Going into last season, Rick Neuheisel had the opportunity of playing Brett Hundley, a talented true freshman out of Arizona, at quarterback in the hopes that he would beat out two vanilla options in Kevin Prince or Richard Brehaut. Hundley battled minor injuries in camp and it was decided that he would be redshirted as the Bruins opted to save his freshman season for 2012. A year and some change later, new head coach Jim Mora couldn’t be more pleased and Neuheisel might regret playing Prince for so long.
If it wasn’t for an unlucky year in which peers Johnny Manziel and Marcus Mariota are going to run away, literally, with a ton of Freshman All-America honors and any award that Collin Klein doesn’t win, Hundley could have been the best freshman in the country.
Through 10 games, Hundley is second or third in the Pac-12 in most passing categories, while boasting a touchdowns to interception ratio of 24 to 9, second only to Oregon’s Mariota. He’s led the Bruins to eight wins and has put the Bruins in contention to make a BCS Bowl for the first time 14 years.
Then, senior Cade McNown was slinging the ball to Danny Farmer. Now, Hundley is playing in a revolutionized UCLA offense predicated on running an up-tempo spread offense through heavy use of backs and tight ends as receivers.
While he is athletic and mobile, Lane Kiffin asserted that Hundley is a pocket passer who has the ability to run, as opposed to a Mariota, who is a scrambler with the ability to pass. Given UCLA’s offense, it’s Hundley’s mobility that allows him to be a difference maker, as seen with his 72-yard touchdown run on his first collegiate snap against Rice, back in August.
Behind Hundley may be the best combo-back in the nation not named Kenjon Barner, as Johnathan Franklin is closing out his UCLA career in style. Franklin is averaging 127 yards per game and should finish surpassing the 1,500-yard mark with ease. Should he cross that plateau, he would become just the second Bruin to ever rush for that many yards in a season, as Karim Abdul-Jabbar set a school record with 1,571 yards in 1995.
Throughout the season, Franklin has been able to turn short runs into breakouts and he’s really evolved as an elusive runner in space, as opposed to a more vision-based runner as seen in seasons past. That’s also more prevalent this season due to UCLA’s new offensive system that has taken a significant amount of the passing game out of the hands of wide receivers and into the hands of their playmakers, like Franklin and running back/receiver-combo extraordinaire, Steven Manfro.
Manfro is an x-factor in a few different ways, as he’s the Bruins’ slot receiver in addition to seeing time on special teams. He’s a shifty character that plays with a resemblance to a very raw Maurice Jones-Drew, and like Franklin, he’s being used in the slot and out of the back field, giving the Bruins several options in the passing game.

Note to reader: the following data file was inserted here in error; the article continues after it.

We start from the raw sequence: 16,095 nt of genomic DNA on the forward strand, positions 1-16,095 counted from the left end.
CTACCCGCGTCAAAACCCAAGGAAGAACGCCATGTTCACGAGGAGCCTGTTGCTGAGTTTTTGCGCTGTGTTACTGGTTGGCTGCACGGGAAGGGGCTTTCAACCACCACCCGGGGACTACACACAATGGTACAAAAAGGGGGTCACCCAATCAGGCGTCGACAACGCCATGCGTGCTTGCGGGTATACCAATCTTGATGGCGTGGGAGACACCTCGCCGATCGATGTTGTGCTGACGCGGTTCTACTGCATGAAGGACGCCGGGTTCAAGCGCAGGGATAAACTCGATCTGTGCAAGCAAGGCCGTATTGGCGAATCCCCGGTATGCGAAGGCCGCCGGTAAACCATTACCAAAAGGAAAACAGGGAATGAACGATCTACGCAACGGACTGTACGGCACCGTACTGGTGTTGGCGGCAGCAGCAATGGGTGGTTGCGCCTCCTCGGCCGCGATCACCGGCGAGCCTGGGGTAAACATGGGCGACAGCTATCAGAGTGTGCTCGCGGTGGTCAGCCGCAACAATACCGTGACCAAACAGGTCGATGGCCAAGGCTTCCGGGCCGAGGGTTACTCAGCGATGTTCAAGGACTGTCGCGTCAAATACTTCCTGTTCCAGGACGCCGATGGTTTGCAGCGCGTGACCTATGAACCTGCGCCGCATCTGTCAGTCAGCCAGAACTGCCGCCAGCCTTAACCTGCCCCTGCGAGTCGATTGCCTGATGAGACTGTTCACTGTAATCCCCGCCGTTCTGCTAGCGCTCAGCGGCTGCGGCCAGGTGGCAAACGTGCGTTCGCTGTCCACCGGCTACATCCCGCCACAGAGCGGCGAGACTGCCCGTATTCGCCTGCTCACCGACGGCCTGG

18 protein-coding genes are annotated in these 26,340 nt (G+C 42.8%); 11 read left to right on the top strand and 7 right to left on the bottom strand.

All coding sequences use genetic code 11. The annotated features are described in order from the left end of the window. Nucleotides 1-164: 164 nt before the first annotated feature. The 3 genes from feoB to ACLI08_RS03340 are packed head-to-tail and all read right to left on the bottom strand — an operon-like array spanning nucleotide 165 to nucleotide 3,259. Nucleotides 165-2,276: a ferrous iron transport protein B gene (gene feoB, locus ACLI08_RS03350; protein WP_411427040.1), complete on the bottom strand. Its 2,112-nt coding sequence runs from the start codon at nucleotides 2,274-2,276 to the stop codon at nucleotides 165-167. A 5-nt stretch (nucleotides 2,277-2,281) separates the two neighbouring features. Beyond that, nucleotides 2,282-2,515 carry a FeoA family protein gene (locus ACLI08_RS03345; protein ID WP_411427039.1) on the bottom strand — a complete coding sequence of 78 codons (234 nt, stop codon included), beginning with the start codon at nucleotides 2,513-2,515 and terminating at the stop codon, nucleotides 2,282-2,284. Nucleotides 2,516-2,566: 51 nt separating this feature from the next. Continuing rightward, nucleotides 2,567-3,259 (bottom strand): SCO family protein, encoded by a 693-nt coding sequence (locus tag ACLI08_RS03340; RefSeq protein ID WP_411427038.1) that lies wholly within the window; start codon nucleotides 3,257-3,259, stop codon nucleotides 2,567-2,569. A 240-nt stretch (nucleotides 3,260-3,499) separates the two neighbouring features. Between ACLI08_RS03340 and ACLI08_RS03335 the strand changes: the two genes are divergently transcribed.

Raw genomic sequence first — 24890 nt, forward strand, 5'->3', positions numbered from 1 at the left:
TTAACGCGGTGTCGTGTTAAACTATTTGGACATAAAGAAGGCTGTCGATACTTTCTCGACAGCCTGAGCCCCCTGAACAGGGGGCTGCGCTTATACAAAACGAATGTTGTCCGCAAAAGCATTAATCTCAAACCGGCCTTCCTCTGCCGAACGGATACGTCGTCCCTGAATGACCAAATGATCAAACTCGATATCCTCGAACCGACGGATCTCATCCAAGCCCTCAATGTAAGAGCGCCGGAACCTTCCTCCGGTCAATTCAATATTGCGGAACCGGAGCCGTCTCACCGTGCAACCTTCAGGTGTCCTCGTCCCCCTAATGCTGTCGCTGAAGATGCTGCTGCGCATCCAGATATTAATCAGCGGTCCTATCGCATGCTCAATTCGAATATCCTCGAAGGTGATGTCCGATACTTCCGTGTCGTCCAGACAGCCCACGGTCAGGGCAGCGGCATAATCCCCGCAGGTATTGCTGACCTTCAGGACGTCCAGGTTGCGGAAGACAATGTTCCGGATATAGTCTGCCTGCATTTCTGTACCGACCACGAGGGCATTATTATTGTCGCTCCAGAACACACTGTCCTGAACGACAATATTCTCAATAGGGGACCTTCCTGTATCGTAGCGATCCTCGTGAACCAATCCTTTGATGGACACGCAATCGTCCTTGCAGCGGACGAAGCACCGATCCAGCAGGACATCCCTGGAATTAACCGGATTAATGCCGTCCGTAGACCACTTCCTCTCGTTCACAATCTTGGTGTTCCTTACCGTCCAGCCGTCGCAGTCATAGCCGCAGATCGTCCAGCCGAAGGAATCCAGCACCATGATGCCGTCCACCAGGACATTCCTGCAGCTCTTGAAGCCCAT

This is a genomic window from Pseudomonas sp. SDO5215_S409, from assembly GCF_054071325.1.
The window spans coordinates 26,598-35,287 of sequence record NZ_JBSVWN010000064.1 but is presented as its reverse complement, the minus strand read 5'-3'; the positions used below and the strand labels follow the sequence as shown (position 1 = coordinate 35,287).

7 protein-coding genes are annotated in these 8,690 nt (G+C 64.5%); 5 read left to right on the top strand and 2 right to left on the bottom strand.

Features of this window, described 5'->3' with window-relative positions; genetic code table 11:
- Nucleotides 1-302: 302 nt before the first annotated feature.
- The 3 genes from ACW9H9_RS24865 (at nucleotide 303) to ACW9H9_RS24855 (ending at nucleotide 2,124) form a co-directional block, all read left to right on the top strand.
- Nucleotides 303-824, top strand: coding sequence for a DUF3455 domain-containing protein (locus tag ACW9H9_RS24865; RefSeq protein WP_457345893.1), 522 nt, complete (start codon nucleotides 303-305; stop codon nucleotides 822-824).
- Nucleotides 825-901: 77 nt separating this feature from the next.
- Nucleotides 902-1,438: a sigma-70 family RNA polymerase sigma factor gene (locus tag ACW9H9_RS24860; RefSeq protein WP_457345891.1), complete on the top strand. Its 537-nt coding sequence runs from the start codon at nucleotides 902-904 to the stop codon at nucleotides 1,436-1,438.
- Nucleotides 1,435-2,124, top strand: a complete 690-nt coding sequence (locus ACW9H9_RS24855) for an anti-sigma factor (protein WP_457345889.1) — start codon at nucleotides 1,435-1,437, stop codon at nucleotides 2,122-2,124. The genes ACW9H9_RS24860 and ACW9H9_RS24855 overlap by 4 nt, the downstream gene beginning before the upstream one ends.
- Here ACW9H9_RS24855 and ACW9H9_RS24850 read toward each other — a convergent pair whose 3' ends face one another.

The versatility of formations this year has limited the number of rushing touchdowns for Franklin, but it’s vastly improving the rate at which the Bruins are scoring. Once in the redzone, offensive coordinator Noel Mazzone likes to go to tight end Joseph Fauria. The big Notre Dame transfer is NFL-ready and just another solid Pac-12 tight end, in addition to being one of the conference’s most efficient playmakers inside the redzone. Being 6-foot-7 with the mobility of a wide receiver is pivotal for creating mismatches, and so far in 2012, Fauria has seven touchdowns in the redzone on just eight catches .
Other than Franklin, Manfro and Fauria, wide receiver Shaq Evans is Hundley’s favorite target, as the 6-foot-1 junior flanker leads the team in receptions with 39, and is the Bruins’ deep threat. Senior split-end Jerry Johnson serves as UCLA’s possession receiver, while freshman Kenneth Walker is seeing time in the slot along with Manfro. Re-entering the fray could be Devin Lucien, who broke his clavicle back in September. Lucien’s status is up-in-the-air, but according to reports on twitter from Lucien himself, his timetable includes being able to play against SC.
While the Bruins have all of the pieces for a solid offense, evident with a yardage output that ranks 13th in the nation, as been the trend with the Bruins over the last decade, the offensive line has plenty of question marks. The Bruins are 111th in sacks allowed and if they want to keep a rthymn going against the Trojans, they’ll have to find a way to protect Hundley USC’s talented defensive line.
Senior right guard Jeff Baca is the best and most experienced of the bunch, but the line is vastly green, with three freshmen starters, including 6-foot-7, 324 pound right tackle Simon Goines. Goines however, has been battling an undisclosed injury this week in practice, leaving his status for the game in question, per Mora’s stringent injury policy. If he can’t go, senior Brett Downey could start in his place, bringing more inexperience, as he was primarily used on placekicking packages last season.
Overall, UCLA has their most prolific offense since 2005 and their most talented since the beginning of the Bob Toledo era. The scary part? They’re extremely young, as they roll with six underclassmen starters on offense, including freshmen Hundley and Manfro.
UCLA’s Projected Offensive Starters
WR Jerry Johnson #9
LT Torian White #77
LG Xavier Su’a Filo #56
C Jake Brendel #54
RG Jeff Baca #60
RT Simon Goines #70
TE Joseph Fauria #8
WR Steven Manfro #33
QB Brett Hundley #17
FB David Allen #41
TB Johnathan Franklin #23
WR Shaq Evans #1
Note: UCLA denotes their depth chart as to having four receivers, giving them 12 listed starters.